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Collin Co. Warns Of Approaching Head Lice Season

September 13, 2007;  CBS 11 News

(CBS 11 News) COLLIN COUNTY September is Head Lice Prevention Month and parents in Collin County are being alerted that the season is approaching.

While some parents believe schools are a prime location for the transmission of head lice, the parasite is just as likely to be passed on at other places, including movie theaters and slumber parties.

Head lice are spread by direct contact with infested people or materials. Lice don't spread disease and aren't dangerous, but their bites may cause an itchy and inflamed scalp and persistent scratching may lead to skin irritation and even infection.

In a press release sent out Thursday Collin County epidemiologist Janet Glowicz said, "The public conception is that head lice are associated with poor hygiene, but that's just not case."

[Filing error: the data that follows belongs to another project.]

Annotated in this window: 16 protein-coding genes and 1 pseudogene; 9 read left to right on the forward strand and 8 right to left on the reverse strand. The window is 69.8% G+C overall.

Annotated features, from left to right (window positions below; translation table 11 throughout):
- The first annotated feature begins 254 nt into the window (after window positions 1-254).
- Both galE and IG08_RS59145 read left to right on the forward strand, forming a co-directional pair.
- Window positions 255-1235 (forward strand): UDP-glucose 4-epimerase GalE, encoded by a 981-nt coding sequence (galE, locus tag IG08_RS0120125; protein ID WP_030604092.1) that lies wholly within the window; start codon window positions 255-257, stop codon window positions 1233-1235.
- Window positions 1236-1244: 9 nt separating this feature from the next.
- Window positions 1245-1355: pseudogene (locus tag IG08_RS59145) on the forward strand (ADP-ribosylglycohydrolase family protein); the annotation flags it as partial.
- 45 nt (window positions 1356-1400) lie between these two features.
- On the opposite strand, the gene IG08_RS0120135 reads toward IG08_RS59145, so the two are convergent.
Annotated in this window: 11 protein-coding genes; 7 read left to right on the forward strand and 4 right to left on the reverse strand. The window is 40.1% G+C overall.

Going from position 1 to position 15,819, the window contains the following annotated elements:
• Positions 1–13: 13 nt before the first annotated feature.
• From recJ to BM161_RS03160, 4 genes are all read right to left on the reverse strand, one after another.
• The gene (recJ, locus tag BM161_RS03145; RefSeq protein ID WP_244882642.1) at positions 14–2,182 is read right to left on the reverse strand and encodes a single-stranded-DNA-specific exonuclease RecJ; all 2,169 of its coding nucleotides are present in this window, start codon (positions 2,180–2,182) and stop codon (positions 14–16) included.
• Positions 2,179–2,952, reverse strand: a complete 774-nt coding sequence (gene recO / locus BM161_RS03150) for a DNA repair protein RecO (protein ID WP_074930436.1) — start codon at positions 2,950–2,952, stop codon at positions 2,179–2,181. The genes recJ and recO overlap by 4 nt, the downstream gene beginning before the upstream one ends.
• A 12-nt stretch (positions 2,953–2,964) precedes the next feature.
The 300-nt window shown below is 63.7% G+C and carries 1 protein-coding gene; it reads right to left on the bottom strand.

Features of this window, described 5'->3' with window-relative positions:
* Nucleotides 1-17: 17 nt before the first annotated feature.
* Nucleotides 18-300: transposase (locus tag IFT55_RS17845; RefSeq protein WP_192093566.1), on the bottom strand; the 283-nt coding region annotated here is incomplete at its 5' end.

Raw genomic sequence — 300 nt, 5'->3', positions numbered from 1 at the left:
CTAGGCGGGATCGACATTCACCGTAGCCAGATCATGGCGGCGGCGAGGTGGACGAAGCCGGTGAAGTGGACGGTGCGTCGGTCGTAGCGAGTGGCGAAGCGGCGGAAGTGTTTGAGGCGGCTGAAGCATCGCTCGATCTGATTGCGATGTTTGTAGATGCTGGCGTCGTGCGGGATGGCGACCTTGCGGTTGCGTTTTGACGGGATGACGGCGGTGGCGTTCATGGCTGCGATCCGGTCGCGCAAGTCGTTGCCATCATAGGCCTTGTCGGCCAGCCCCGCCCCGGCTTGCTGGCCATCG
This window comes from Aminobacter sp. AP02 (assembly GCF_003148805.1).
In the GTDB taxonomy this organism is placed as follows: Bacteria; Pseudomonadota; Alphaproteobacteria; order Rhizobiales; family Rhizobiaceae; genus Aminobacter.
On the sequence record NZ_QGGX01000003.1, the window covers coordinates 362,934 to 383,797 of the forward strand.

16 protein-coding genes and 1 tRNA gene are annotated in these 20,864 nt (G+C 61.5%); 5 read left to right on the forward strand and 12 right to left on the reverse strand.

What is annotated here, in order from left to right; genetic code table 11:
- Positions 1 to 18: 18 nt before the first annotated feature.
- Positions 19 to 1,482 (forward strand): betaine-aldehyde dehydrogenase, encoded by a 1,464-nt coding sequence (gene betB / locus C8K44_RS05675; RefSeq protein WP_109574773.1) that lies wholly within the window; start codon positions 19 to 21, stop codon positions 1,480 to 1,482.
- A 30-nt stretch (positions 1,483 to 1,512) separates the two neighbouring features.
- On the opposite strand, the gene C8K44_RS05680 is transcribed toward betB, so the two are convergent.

Lice eggs, which are called nits, look like tiny yellow, tan, or brown dots before hatching. After hatching, the remaining shell looks white or clear. Lice lay nits on hair shafts close to the skin's surface.

Collin County's Health Care Services offered the following advice information when dealing with head lice:

  • Parents should periodically check their child's hair for nits.
  • School districts may exclude children with head lice from attendance until one treatment has been administered.
  • One treatment is not likely to remove all nits, so parents should expect that they will need to check the child's hair nightly for one to two weeks until all nits have been removed.
  • A child with nits that have been treated may be allowed to return to school depending on your school's policy regarding lice.
  • Blaming the school or other parents is not an effective method of stopping the spread of head lice and can be very harmful to children who may feel stigmatized.